The health department’s Administration of Children and Families (ACF), which oversaw care of separated children, emphasized its role in family separation was the care of children, not in enforcement of separations.

Lynn Johnson, assistant secretary for ACF, wrote in a letter included with the report that the agency has also introduced new processes to track separated children.

Despite the OIG’s findings, warnings from child advocates and public outcry, the Trump administration has not ruled out bringing family separation back in a different form.

In November, Trump’s nominee to run US Immigration and Customs Enforcement (Ice), Ronald Vitiello, declined to rule out the possibility that the US could again separate families at the border. And the Trump administration has reportedly weighed family separation alternatives including a “binary choice” plan that would give parents the option to separate voluntarily or be detained together for years.

Red Full Article>>

World Politics

United States

How the president’s two years in power have changed key US policies … North Korean envoy to meet Pompeo … Democrat takes charge of Flint water crisis investigation

Pelosi had asked Trump to delay the State of the Union address due to the shutdown.

Pelosi had asked Trump to delay the State of the Union address due to the shutdown. Photograph: Ting Shen/Xinhua/Barcroft Images

Good morning, I’m Tim Walker with today’s essential stories.

Top story: President cancels House speaker’s visit to troops

Donald Trump has stepped up his personal feud with the Democratic House speaker, Nancy Pelosi, by denying her the use of a military aircraft to visit US troops in Afghanistan. On Wednesday, Pelosi suggested that the president postpone his annual State of the Union address to Congress over concerns that the agencies responsible for security at the event were overstretched during the partial government shutdown. On Thursday, Trump responded by postponing Pelosi’s foreign trip and suggesting she “fly commercial” instead.

  • PR stunt. In his letter to Pelosi, Trump wrote that, due to the shutdown, “postponing this public relations event is totally appropriate”. He added: “It would be better if you were in Washington negotiating with me.”

  • ‘Utterly irresponsible.’ Democratic House intelligence chief, Adam Schiff, criticised Trump for publicising Pelosi’s travel plan, which would not normally be made public.

How two years of Trump have changed key US policies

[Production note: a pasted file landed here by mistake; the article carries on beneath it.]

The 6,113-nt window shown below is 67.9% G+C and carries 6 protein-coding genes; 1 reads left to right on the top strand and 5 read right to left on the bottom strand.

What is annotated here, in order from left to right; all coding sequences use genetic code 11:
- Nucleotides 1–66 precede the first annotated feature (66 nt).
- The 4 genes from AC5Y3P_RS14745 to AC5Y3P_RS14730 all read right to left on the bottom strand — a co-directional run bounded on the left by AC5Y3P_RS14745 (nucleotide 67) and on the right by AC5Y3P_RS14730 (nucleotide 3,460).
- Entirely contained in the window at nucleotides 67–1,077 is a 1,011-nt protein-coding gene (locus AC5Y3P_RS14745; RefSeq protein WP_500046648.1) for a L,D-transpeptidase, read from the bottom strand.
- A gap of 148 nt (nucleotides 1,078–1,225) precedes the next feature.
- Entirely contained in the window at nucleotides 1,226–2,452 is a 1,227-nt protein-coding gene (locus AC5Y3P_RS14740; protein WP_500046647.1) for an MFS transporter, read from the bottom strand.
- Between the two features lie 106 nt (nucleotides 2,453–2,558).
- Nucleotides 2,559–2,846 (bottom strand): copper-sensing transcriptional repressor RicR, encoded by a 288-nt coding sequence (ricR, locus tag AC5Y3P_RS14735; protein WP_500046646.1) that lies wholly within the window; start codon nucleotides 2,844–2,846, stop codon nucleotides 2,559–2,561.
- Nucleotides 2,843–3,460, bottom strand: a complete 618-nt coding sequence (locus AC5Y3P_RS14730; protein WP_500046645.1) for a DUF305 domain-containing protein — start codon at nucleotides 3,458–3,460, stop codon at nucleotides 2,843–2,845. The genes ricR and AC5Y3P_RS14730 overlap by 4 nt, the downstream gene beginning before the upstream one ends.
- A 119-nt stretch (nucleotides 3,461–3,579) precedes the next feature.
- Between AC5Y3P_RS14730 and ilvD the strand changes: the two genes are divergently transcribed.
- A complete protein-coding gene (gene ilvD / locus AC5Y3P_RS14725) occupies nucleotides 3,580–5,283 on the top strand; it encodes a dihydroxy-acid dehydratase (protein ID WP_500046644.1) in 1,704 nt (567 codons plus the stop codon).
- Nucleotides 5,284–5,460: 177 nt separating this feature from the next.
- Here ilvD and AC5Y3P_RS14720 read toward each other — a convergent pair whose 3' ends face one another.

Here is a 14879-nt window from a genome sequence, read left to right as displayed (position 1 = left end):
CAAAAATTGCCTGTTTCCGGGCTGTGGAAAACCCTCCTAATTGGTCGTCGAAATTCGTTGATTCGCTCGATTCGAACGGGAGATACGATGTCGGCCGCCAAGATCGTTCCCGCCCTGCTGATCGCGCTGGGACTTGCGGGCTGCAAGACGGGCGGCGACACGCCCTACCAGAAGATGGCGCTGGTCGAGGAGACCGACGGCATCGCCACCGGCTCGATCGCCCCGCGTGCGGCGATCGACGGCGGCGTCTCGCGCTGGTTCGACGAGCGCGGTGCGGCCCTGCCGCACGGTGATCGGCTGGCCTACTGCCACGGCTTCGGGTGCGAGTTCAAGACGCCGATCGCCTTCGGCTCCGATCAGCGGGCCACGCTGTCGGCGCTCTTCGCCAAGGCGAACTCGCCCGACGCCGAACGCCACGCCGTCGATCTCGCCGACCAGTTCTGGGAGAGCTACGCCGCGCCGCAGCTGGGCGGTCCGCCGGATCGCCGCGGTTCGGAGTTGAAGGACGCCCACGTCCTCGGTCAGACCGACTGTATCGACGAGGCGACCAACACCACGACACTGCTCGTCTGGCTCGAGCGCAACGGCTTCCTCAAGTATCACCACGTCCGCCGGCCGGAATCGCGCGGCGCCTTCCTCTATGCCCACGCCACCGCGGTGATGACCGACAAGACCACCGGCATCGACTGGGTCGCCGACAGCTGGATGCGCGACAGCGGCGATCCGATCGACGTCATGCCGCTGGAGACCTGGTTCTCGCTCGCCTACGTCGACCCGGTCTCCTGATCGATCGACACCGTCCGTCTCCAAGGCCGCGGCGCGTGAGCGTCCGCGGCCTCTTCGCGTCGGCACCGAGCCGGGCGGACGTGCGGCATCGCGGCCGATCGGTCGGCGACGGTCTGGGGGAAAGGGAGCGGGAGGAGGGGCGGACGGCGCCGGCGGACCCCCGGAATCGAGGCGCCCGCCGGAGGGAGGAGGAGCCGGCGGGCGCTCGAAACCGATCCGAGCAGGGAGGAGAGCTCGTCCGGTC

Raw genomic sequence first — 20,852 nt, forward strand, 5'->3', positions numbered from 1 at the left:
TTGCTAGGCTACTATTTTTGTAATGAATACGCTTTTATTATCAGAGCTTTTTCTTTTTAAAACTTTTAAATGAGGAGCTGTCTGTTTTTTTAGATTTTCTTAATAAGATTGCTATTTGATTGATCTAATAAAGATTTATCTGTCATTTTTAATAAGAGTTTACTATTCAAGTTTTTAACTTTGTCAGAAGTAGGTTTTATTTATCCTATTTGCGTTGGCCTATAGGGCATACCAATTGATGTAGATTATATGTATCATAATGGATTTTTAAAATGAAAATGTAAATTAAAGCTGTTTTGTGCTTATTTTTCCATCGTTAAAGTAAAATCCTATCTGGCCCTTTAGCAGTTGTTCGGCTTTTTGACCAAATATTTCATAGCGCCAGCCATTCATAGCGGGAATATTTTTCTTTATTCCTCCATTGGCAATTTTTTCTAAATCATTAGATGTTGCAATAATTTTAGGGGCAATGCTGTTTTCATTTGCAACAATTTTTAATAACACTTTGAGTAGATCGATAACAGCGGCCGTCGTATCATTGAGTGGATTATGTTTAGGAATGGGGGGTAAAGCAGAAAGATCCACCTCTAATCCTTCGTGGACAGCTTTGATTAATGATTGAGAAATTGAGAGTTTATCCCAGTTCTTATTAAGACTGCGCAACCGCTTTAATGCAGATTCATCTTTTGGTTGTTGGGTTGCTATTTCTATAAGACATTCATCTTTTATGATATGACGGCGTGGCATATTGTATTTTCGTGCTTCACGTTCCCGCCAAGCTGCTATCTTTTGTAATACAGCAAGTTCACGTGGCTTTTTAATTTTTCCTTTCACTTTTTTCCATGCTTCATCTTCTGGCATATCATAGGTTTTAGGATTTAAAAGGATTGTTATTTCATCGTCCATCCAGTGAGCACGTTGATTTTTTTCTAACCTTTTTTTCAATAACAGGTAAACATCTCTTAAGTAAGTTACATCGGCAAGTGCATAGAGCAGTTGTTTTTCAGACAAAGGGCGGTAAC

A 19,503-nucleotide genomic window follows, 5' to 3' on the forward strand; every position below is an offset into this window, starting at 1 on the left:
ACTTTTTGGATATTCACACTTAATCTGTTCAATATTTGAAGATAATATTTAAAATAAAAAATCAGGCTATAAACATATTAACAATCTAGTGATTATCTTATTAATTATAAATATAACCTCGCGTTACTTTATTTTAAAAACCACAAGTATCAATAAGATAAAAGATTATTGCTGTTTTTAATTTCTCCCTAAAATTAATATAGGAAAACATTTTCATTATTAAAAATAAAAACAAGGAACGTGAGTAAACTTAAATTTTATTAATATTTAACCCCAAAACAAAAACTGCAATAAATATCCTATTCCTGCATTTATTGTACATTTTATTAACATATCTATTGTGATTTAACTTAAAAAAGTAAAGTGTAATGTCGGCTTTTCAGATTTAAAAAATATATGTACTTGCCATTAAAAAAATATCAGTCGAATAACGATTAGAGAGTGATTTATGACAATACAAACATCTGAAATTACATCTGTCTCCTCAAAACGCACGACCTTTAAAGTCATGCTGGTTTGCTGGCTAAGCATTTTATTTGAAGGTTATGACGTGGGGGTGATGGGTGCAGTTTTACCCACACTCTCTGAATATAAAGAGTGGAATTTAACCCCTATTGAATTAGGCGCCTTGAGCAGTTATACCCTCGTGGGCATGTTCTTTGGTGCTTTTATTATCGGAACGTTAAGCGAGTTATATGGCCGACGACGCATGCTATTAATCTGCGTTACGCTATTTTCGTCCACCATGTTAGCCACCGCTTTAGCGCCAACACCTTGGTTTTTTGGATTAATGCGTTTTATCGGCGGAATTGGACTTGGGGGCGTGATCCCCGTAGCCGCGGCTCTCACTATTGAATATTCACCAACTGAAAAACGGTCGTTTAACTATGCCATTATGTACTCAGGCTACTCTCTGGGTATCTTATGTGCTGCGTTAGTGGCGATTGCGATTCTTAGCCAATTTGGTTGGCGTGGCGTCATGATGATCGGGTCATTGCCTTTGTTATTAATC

Trump signs a $1.5tn tax cut in 2017

Trump signs a $1.5tn tax cut in 2017. On the economy, ‘he has plenty to brag about but also some big problems, many of his own making’, writes Dominic Rushe. Photograph: Evan Vucci/AP

With Trump marking two years in office this weekend, Guardian reporters take an in-depth look at how his administration has changed US policy in five key areas: the economy, criminal justice, the environment, immigration and foreign policy, which, writes Julian Borger, has been defined by its “confusion – not only in the frequent gaps between the paths taken by the president and his own administration, but also in the morass of contradictions and U-turns in his own impulses”.

  • Little things. While Trump’s climate change denial and EPA corruption allegations make headlines, it is “the more mundane unspooling of arcane regulations” that is likely to do deeper, long-term damage to the environment, writes Oliver Milman.

North Korean envoy to meet Pompeo in Washington

Kim Yong Chol, North Korea’s nuclear negotiator and former spy chief, waits at Beijing airport for his flight to Washington DC.

Kim Yong Chol, North Korea’s nuclear negotiator and former spy chief, waits at Beijing airport for his flight to Washington DC. Photograph: YONHAP/AFP/Getty Images

North Korea’s lead nuclear negotiator arrived in Washington DC on Thursday, where he is due to meet the US secretary of state, Mike Pompeo, in the hopes of paving the way for a second summit between Trump and Kim Jong-Un. Kim Yong-chol may also meet the president at the White House on Friday, as the administration renews its efforts to persuade North Korea to denuclearise.

  • Missile strategy. The visit comes a day after Trump unveiled plans for a new US missile defence strategy aimed at deterring attacks by “rogue states” including North Korea.

Democrat takes charge of Flint water crisis investigation

A woman with a Flint Lives Matter sweater walks to a hearing on the crisis in Washington.

A woman with a Flint Lives Matter sweater walks to a hearing on the crisis in Washington. Photograph: Kevin Lamarque/Reuters

The new Democratic attorney general of Michigan, Dana Nessel, this month took over the investigation into the Flint water crisis, creating hope among activists that victims will be properly compensated and the officials involved face tougher punishment, reports Tom Perkins from Detroit. Critics say that under Republican leadership, the investigation let its targets off lightly, despite 15 state and city officials facing criminal charges or being prosecuted over the decisions that led to an environmental health catastrophe.

  • ‘Show trials’. During her 2018 campaign, Nessel described the prosecutions over the Flint crisis as “politically charged show trials” staged by her predecessor, Republican Bill Schuette, who ran for governor and lost to the Democrat, Gretchen Whitmer.

Red Full Article>>